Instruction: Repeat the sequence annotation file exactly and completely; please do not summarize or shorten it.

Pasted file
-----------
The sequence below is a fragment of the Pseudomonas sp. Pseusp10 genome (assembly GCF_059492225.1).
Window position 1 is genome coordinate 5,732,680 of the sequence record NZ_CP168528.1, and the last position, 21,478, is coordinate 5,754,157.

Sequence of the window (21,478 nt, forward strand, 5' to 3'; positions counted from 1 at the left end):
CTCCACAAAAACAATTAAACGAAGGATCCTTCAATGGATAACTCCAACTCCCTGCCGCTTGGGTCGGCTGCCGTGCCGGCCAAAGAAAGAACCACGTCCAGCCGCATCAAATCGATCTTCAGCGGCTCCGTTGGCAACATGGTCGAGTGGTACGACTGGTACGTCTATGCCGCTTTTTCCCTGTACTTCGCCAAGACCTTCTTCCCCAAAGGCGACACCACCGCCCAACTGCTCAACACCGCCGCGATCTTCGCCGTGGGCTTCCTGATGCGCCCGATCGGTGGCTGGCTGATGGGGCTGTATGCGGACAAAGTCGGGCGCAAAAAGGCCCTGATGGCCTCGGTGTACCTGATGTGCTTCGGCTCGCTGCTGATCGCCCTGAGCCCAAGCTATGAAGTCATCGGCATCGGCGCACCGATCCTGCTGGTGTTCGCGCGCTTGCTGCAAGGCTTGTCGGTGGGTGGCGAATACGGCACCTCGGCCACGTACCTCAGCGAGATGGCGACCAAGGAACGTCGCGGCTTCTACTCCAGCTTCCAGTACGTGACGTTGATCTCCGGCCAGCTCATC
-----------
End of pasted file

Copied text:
The sequence below is a fragment of the Pseudomonas sp. Pseusp10 genome (assembly GCF_059492225.1).
Window position 1 is genome coordinate 5,732,680 of the sequence record NZ_CP168528.1, and the last position, 21,478, is coordinate 5,754,157.

Sequence of the window (21,478 nt, forward strand, 5' to 3'; positions counted from 1 at the left end):
CTCCACAAAAACAATTAAACGAAGGATCCTTCAATGGATAACTCCAACTCCCTGCCGCTTGGGTCGGCTGCCGTGCCGGCCAAAGAAAGAACCACGTCCAGCCGCATCAAATCGATCTTCAGCGGCTCCGTTGGCAACATGGTCGAGTGGTACGACTGGTACGTCTATGCCGCTTTTTCCCTGTACTTCGCCAAGACCTTCTTCCCCAAAGGCGACACCACCGCCCAACTGCTCAACACCGCCGCGATCTTCGCCGTGGGCTTCCTGATGCGCCCGATCGGTGGCTGGCTGATGGGGCTGTATGCGGACAAAGTCGGGCGCAAAAAGGCCCTGATGGCCTCGGTGTACCTGATGTGCTTCGGCTCGCTGCTGATCGCCCTGAGCCCAAGCTATGAAGTCATCGGCATCGGCGCACCGATCCTGCTGGTGTTCGCGCGCTTGCTGCAAGGCTTGTCGGTGGGTGGCGAATACGGCACCTCGGCCACGTACCTCAGCGAGATGGCGACCAAGGAACGTCGCGGCTTCTACTCCAGCTTCCAGTACGTGACGTTGATCTCCGGCCAGCTCATC